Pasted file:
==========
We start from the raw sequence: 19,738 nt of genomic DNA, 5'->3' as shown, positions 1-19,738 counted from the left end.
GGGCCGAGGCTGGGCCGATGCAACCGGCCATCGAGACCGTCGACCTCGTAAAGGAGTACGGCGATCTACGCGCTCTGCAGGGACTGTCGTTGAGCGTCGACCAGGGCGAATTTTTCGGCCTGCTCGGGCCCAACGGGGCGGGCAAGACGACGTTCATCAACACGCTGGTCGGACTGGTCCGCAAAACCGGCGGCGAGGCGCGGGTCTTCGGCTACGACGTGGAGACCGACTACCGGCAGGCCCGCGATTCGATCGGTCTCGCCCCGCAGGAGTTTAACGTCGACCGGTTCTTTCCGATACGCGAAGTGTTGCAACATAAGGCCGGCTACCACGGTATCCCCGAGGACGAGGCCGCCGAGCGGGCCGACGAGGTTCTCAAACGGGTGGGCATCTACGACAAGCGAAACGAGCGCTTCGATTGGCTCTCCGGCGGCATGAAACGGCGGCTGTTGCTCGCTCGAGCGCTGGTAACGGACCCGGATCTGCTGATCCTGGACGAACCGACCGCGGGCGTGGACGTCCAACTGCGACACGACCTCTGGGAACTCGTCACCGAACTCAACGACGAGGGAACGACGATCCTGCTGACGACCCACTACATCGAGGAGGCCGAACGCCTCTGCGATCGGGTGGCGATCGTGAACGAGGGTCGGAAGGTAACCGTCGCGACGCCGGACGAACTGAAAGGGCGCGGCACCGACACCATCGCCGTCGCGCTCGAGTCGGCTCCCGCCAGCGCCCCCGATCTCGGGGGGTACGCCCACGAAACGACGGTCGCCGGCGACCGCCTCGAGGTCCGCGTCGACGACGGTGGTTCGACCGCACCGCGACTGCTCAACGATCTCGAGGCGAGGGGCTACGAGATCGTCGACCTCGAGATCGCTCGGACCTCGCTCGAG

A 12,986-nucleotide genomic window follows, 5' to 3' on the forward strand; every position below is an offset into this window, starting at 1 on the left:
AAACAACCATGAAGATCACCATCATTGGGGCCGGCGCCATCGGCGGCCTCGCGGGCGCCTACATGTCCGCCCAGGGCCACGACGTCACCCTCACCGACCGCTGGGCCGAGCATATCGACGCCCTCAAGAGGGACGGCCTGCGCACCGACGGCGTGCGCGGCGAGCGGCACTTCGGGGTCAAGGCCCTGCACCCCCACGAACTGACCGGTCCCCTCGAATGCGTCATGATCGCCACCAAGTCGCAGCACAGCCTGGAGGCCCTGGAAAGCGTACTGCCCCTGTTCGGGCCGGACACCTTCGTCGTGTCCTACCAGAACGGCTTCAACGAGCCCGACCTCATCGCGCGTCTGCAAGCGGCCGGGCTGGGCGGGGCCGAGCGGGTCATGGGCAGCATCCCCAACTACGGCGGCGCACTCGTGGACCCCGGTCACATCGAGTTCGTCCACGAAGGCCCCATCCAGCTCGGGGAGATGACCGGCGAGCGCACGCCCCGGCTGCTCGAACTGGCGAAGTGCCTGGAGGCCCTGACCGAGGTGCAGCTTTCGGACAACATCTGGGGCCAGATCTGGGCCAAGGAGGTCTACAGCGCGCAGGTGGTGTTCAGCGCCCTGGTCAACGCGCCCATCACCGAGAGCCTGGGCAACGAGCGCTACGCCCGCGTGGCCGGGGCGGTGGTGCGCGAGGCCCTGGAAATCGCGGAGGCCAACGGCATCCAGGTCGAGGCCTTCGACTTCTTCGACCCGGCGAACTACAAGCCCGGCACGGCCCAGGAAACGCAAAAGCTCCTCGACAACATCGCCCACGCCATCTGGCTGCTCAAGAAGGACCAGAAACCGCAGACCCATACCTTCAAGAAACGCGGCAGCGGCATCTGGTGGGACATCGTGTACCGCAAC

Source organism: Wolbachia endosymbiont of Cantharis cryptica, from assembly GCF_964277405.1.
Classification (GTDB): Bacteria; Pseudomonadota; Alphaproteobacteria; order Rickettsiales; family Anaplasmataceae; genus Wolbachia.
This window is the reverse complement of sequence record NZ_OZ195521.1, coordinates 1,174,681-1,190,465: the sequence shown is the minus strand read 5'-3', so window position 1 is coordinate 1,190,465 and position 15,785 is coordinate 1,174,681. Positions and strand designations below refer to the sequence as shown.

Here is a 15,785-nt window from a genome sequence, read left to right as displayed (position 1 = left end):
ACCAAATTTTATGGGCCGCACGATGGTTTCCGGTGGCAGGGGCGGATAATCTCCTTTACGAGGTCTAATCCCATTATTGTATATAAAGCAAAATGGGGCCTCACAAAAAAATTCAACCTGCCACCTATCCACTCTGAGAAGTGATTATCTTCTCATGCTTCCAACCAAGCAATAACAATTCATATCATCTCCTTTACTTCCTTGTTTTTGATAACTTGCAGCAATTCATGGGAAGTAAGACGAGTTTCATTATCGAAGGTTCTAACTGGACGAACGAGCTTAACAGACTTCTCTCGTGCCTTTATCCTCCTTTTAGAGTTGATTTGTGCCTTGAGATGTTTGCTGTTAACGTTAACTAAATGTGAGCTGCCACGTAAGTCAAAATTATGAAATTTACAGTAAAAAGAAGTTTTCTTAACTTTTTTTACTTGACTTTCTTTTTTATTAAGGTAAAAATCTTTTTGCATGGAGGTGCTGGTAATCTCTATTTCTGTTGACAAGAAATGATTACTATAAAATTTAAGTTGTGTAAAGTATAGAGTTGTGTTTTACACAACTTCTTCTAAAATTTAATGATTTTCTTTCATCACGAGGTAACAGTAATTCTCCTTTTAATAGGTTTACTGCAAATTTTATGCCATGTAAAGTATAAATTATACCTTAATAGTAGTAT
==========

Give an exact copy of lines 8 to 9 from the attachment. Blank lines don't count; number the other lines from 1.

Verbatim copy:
Here is a 15,785-nt window from a genome sequence, read left to right as displayed (position 1 = left end):
ACCAAATTTTATGGGCCGCACGATGGTTTCCGGTGGCAGGGGCGGATAATCTCCTTTACGAGGTCTAATCCCATTATTGTATATAAAGCAAAATGGGGCCTCACAAAAAAATTCAACCTGCCACCTATCCACTCTGAGAAGTGATTATCTTCTCATGCTTCCAACCAAGCAATAACAATTCATATCATCTCCTTTACTTCCTTGTTTTTGATAACTTGCAGCAATTCATGGGAAGTAAGACGAGTTTCATTATCGAAGGTTCTAACTGGACGAACGAGCTTAACAGACTTCTCTCGTGCCTTTATCCTCCTTTTAGAGTTGATTTGTGCCTTGAGATGTTTGCTGTTAACGTTAACTAAATGTGAGCTGCCACGTAAGTCAAAATTATGAAATTTACAGTAAAAAGAAGTTTTCTTAACTTTTTTTACTTGACTTTCTTTTTTATTAAGGTAAAAATCTTTTTGCATGGAGGTGCTGGTAATCTCTATTTCTGTTGACAAGAAATGATTACTATAAAATTTAAGTTGTGTAAAGTATAGAGTTGTGTTTTACACAACTTCTTCTAAAATTTAATGATTTTCTTTCATCACGAGGTAACAGTAATTCTCCTTTTAATAGGTTTACTGCAAATTTTATGCCATGTAAAGTATAAATTATACCTTAATAGTAGTAT